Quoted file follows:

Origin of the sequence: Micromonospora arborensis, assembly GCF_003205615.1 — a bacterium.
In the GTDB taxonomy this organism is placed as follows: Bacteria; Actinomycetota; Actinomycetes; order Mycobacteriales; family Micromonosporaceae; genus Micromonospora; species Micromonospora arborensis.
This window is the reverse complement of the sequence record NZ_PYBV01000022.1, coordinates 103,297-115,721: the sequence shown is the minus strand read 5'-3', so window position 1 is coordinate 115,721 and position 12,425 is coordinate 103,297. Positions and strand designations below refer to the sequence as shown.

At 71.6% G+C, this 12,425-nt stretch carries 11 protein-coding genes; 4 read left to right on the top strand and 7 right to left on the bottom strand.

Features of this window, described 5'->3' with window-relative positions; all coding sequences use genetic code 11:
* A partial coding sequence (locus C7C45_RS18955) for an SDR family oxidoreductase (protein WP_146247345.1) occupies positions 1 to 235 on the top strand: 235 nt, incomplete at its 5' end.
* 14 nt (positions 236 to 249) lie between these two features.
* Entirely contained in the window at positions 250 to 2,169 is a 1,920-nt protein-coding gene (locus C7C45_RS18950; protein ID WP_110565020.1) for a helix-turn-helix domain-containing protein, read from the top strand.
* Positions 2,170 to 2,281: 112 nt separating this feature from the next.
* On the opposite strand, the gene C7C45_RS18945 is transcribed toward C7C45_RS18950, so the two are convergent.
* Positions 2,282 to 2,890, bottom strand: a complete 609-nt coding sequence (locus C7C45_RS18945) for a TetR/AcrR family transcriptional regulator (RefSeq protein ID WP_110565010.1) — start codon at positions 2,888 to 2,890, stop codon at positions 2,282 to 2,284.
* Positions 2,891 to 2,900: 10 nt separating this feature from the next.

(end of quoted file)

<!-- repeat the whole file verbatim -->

Origin of the sequence: Micromonospora arborensis, assembly GCF_003205615.1 — a bacterium.
In the GTDB taxonomy this organism is placed as follows: Bacteria; Actinomycetota; Actinomycetes; order Mycobacteriales; family Micromonosporaceae; genus Micromonospora; species Micromonospora arborensis.
This window is the reverse complement of the sequence record NZ_PYBV01000022.1, coordinates 103,297-115,721: the sequence shown is the minus strand read 5'-3', so window position 1 is coordinate 115,721 and position 12,425 is coordinate 103,297. Positions and strand designations below refer to the sequence as shown.

At 71.6% G+C, this 12,425-nt stretch carries 11 protein-coding genes; 4 read left to right on the top strand and 7 right to left on the bottom strand.

Features of this window, described 5'->3' with window-relative positions; all coding sequences use genetic code 11:
* A partial coding sequence (locus C7C45_RS18955) for an SDR family oxidoreductase (protein WP_146247345.1) occupies positions 1 to 235 on the top strand: 235 nt, incomplete at its 5' end.
* 14 nt (positions 236 to 249) lie between these two features.
* Entirely contained in the window at positions 250 to 2,169 is a 1,920-nt protein-coding gene (locus C7C45_RS18950; protein ID WP_110565020.1) for a helix-turn-helix domain-containing protein, read from the top strand.
* Positions 2,170 to 2,281: 112 nt separating this feature from the next.
* On the opposite strand, the gene C7C45_RS18945 is transcribed toward C7C45_RS18950, so the two are convergent.
* Positions 2,282 to 2,890, bottom strand: a complete 609-nt coding sequence (locus C7C45_RS18945) for a TetR/AcrR family transcriptional regulator (RefSeq protein ID WP_110565010.1) — start codon at positions 2,888 to 2,890, stop codon at positions 2,282 to 2,284.
* Positions 2,891 to 2,900: 10 nt separating this feature from the next.